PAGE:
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Thursday
Aug042011

Dominatrix Melissa Febos: Whip Smart, Serving Sex Slaves

Jupiterimages/Thinkstock(NEW YORK) -- As a little girl, Melissa Febos was a voracious reader, consumed by the fantastical world of the Chronicles of Narnia and the rebellious spirit of Catcher in the Rye.

But by the time she was 19, she was tapping into both fantasy and rebellion, working in a high-class "dungeon" in midtown Manhattan as a dominatrix, bringing men to their knees in sexually submissive role-play games.

In her new memoir, Whip Smart: The True Story of a Secret Life, Febos describes her life as a "domme," numbing herself with drugs and playing out the sexual fantasies of the men with switches, restraints and verbal abuse.

She began her career while getting an English degree in New York City, introduced by another college student who lived in her apartment building. Febos was able to overcome her addiction to an array of drugs -- heroin, cocaine and alcohol -- but giving up the control and desire from her subjects was hard to let go.

Surprisingly, these S&M parlors are legal, although how they describe their operations while seeking licensing is "murky," according to Febos, who said many of her clients were police.

"No sex happens there. ... It's much more of an acting job," she said. "There is an erotic interest for the clients, but it's much more of a psychological than a physical service."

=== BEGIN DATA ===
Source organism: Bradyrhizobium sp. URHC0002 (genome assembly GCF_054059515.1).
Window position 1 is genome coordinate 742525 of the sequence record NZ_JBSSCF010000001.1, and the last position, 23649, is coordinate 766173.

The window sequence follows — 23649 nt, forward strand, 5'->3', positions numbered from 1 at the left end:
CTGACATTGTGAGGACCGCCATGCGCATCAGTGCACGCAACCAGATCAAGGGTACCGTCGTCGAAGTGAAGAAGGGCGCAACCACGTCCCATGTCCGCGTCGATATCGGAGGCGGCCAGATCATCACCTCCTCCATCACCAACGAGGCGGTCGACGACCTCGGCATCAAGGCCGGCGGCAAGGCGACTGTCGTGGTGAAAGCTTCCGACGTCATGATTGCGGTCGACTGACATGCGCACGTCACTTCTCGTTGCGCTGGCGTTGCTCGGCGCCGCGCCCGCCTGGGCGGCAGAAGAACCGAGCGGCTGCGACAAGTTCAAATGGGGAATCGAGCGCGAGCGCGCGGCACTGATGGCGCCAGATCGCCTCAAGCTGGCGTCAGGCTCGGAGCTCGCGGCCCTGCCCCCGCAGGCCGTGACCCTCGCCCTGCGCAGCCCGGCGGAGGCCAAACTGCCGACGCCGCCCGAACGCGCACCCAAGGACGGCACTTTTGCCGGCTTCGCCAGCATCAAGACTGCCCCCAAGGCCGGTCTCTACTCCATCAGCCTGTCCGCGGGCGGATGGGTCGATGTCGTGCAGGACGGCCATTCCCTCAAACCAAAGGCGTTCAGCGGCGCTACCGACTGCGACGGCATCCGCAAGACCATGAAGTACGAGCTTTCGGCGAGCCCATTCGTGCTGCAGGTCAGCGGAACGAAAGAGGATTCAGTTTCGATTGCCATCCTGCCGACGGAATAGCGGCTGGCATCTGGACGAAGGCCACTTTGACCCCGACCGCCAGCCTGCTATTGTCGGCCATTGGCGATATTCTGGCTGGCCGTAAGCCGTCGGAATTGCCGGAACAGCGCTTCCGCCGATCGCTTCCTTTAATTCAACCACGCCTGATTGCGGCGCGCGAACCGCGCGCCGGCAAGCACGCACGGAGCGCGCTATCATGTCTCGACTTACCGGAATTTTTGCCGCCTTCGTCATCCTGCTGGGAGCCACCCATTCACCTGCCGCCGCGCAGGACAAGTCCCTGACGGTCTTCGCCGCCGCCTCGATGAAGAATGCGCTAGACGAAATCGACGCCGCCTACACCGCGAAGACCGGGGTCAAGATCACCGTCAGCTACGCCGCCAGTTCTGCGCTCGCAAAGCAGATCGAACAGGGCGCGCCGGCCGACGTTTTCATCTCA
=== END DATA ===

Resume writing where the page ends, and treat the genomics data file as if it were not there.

"People tend to assume there was some dark secret buried in the family or there was some abuse going on," she said. "I was never spanked, not even once."

But it was Febos who did the spanking in the 12-room dungeon where she controlled her slaves, who paid her up to $500 a day for humiliation and pain. Later, working as a freelancer, she pulled in that much in an hour.

Febos began on the day shift -- 10:30 a.m. to 5:30 p.m. -- catering to "mostly married fathers," who were, "nearly all professionally successful," who wanted someone else to take control for an hour of their day.

After Febos sought help to rid her life of drugs, the dominatrix work that once gave her a sense of feminist empowerment began to feel degrading and dishonest.

But today, Febos teaches creative writing at Sarah Lawrence College and is working on a novel about the complexities of female friendship. She said her students are "admiring and respectful, and also quite shy" about the subject of her graphic memoir.

Febos disagrees with critics who say that her book glamorizes the business of S&M and that being a sex worker made her a better person.

"My message is of brave open-mindedness to other people's experiences," she said.

Copyright 2011 ABC News Radio







ABC News Radio